Raynham Hall, built in 1740, was the family home of...

Raynham Hall, built in 1740, was the family home of Robert Townsend -- one of George Washington's spies. Credit: NEWSDAY/BILL DAVIS

Codes. Letters written in invisible ink. Clandestine information drops.

These were elements of a Long Island spy ring used by Gen. George Washington to help win the American Revolution. Top secret at the time and little-known through history, details about the operation are now available for the public.

The Muttontown-based nonprofit Long Island North Shore Heritage Area Wednesday unveils a Culper Spy Ring audio tour that covers 12 sites from Roslyn to East Setauket. Those who call a dedicated phone number can listen to an overview of the espionage network and as much as five minutes of details about each location where the spy ring operated.

"This is a wonderful way to learn about Long Island history," John Coraor, president of the 3-year-old organization. The recording can be accessed by calling 631-498-4740 and is designed to be used once visitors arrive at the sites.

The tour was conceived two years ago by board member Ira Costell of Port Jefferson Station after he saw a letter Washington wrote about the spy ring. The letter had been purchased by Stony Brook University. Costell spent the last year doing research with local historical societies, librarians and historians to write up the narrations voiced by Larry Weiss of Plainview, whose company supplied the phone technology.

The tour describes how, in 1778, Washington asked his chief of intelligence, Maj. Benjamin Tallmadge, to form a spy network to operate in Manhattan and on Long Island. Its principal spy was Robert Townsend, whose family home in Oyster Bay is now the Raynham Hall Museum, the tour's first stop.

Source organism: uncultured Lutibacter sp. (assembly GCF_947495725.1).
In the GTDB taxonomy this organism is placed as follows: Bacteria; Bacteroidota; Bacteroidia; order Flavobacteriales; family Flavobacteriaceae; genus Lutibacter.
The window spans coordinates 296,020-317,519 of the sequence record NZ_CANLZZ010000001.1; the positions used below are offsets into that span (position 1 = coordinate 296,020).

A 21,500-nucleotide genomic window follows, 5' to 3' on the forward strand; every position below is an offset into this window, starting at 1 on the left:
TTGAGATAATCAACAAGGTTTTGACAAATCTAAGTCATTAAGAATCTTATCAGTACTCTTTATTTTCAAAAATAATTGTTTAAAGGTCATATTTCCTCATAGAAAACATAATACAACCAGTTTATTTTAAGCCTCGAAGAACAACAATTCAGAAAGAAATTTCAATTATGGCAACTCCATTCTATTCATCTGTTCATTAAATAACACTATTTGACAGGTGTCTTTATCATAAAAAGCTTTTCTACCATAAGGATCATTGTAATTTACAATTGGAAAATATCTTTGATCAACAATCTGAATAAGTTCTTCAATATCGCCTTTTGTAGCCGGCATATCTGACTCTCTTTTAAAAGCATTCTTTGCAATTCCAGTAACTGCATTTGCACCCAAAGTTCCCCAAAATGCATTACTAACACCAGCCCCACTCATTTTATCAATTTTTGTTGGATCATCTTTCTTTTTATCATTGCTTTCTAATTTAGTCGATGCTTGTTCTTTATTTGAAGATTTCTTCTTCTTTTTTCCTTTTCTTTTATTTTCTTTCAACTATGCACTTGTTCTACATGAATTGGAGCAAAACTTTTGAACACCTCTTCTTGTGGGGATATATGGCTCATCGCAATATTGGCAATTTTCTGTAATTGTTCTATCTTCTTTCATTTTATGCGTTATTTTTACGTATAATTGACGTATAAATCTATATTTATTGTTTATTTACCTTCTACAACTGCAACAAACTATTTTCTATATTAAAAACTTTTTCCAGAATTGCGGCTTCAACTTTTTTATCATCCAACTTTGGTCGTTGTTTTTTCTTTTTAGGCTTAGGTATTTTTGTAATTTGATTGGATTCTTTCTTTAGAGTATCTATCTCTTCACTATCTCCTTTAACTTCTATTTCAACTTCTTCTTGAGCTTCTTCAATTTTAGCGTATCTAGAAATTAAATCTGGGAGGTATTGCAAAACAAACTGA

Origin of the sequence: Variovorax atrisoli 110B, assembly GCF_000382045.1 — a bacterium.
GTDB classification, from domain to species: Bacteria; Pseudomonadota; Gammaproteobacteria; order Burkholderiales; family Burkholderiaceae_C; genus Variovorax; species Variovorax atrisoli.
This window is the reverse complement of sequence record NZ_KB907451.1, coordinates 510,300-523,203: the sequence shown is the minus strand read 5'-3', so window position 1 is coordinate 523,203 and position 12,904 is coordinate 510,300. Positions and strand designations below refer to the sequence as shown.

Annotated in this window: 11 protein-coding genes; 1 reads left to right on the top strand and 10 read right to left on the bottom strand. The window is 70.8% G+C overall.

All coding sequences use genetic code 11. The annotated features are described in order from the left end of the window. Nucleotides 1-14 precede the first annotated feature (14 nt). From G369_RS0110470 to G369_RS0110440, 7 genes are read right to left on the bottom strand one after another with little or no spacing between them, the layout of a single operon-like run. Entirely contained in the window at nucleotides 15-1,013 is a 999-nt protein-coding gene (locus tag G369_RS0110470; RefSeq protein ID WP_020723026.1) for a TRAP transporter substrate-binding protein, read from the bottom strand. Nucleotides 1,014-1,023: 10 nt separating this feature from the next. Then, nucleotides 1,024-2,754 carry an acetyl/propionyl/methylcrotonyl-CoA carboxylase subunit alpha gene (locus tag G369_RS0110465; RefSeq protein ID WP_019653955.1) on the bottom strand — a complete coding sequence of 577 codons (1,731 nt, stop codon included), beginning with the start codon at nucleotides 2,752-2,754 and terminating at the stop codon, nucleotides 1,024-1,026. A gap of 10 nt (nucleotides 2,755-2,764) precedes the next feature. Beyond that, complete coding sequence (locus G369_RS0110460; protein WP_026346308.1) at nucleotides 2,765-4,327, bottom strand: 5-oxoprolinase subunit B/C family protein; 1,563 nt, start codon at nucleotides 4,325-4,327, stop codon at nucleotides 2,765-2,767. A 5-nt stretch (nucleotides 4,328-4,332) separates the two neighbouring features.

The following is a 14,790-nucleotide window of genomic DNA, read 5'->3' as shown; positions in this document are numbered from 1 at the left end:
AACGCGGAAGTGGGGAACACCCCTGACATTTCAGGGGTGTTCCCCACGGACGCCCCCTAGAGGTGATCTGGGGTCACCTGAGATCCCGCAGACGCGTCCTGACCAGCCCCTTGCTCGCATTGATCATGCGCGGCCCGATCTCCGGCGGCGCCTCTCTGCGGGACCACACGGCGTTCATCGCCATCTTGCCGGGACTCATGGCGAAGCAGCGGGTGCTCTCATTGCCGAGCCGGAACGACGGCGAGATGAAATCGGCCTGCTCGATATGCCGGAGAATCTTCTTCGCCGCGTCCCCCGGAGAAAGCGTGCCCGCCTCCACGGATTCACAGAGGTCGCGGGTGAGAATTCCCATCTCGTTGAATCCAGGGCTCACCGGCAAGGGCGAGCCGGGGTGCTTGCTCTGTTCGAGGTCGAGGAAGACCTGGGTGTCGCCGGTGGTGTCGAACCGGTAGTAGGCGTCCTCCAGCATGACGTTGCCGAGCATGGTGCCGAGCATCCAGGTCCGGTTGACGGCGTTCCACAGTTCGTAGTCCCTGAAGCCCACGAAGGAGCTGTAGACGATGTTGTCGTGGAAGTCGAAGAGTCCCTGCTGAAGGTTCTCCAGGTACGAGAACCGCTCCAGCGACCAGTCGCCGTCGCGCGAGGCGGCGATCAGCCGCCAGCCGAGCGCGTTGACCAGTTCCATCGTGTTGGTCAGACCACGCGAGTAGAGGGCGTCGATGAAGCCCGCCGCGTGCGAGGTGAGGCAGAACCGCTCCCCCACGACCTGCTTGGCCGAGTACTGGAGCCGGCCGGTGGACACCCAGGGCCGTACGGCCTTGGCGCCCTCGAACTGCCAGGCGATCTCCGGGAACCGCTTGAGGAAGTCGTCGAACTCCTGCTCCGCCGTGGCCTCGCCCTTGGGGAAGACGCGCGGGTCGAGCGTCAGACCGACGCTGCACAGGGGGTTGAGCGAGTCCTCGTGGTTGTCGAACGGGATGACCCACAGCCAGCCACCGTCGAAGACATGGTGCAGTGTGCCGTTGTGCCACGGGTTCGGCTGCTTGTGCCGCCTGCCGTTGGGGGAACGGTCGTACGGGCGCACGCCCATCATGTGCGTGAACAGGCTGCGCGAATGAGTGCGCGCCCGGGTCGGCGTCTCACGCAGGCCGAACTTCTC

The information that merchant Townsend gathered in New York was passed to Austin Roe, owner of a Setauket tavern. Back in Setauket, Roe forwarded his information to Abraham Woodhull, whose code name was known as Samuel Culper. The information was sometimes relayed by burying the message in a container in Woodhull's field.

The intelligence was then carried by whaleboat captain Caleb Brewster across Long Island Sound to Connecticut, where Tallmadge sent it to Washington at West Point.

Stops on the tour include the Nathan Hale Memorial in Huntington; Setauket Elementary School's outdoor statues of Tallmadge and Woodhull, and the site of Woodhull's house. Audio also is available for a stop at Strong's Neck, where Anna Smith Strong reportedly hung laundry in a pattern to signal Brewster that he should meet Woodhull; the Smith-Strong family cemetery, where Strong is buried, and the site of Roe's tavern.

"I think it will help bring people to the museum who might not have known about the spy ring," said Harriet Gerard Clark, director of Raynham Hall, which attracts about 10,000 visitors a year. "This puts us on the map."

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